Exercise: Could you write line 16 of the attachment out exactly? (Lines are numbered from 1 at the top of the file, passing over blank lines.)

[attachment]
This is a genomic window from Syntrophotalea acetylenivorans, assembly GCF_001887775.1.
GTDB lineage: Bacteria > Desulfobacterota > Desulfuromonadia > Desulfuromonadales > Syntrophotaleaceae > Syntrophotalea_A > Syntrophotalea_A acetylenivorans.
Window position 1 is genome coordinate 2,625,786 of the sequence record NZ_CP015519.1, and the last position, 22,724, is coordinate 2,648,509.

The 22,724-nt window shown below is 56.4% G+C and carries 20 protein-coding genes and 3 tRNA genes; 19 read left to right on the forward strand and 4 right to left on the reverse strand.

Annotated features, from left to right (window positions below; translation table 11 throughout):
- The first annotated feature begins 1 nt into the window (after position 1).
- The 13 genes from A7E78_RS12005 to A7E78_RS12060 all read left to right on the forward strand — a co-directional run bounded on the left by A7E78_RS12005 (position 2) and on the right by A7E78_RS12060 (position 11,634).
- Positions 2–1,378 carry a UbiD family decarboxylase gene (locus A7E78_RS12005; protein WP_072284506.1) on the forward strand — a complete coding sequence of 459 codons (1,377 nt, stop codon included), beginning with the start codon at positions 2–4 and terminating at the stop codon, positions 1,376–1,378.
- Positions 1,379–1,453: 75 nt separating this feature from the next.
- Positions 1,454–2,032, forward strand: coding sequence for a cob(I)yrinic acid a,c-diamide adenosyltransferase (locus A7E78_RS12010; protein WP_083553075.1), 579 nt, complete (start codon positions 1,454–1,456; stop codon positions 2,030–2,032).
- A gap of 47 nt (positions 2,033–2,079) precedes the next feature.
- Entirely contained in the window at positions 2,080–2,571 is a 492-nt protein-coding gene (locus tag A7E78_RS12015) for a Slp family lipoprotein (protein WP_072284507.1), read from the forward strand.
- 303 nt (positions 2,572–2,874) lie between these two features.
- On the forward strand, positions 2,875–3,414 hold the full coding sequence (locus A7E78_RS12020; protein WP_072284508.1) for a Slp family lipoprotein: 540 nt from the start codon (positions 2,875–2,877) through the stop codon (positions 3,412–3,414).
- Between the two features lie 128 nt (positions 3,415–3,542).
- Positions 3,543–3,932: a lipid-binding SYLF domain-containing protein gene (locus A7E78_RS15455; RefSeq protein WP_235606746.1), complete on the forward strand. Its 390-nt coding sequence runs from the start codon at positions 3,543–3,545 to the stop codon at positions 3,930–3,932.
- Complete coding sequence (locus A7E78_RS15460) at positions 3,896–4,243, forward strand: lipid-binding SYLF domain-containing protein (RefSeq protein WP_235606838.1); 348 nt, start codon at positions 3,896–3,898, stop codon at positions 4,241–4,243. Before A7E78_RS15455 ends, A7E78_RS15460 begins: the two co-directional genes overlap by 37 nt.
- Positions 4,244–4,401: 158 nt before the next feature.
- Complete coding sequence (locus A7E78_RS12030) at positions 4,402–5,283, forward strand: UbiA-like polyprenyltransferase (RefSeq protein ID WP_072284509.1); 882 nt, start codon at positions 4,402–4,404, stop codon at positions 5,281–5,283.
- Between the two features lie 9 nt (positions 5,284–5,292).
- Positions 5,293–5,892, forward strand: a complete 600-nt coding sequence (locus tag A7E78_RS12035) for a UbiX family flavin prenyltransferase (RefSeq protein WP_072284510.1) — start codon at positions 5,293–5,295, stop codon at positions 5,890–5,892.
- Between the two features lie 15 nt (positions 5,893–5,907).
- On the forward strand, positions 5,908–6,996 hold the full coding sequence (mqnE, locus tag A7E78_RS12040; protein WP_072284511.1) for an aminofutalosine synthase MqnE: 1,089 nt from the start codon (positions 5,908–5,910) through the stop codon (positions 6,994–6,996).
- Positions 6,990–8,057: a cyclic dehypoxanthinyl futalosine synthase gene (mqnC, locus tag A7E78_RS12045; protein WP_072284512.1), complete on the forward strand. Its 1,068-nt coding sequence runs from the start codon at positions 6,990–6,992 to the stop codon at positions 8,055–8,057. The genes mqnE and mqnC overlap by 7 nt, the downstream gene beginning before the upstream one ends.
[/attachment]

- Positions 3,543–3,932: a lipid-binding SYLF domain-containing protein gene (locus A7E78_RS15455; RefSeq protein WP_235606746.1), complete on the forward strand. Its 390-nt coding sequence runs from the start codon at positions 3,543–3,545 to the stop codon at positions 3,930–3,932.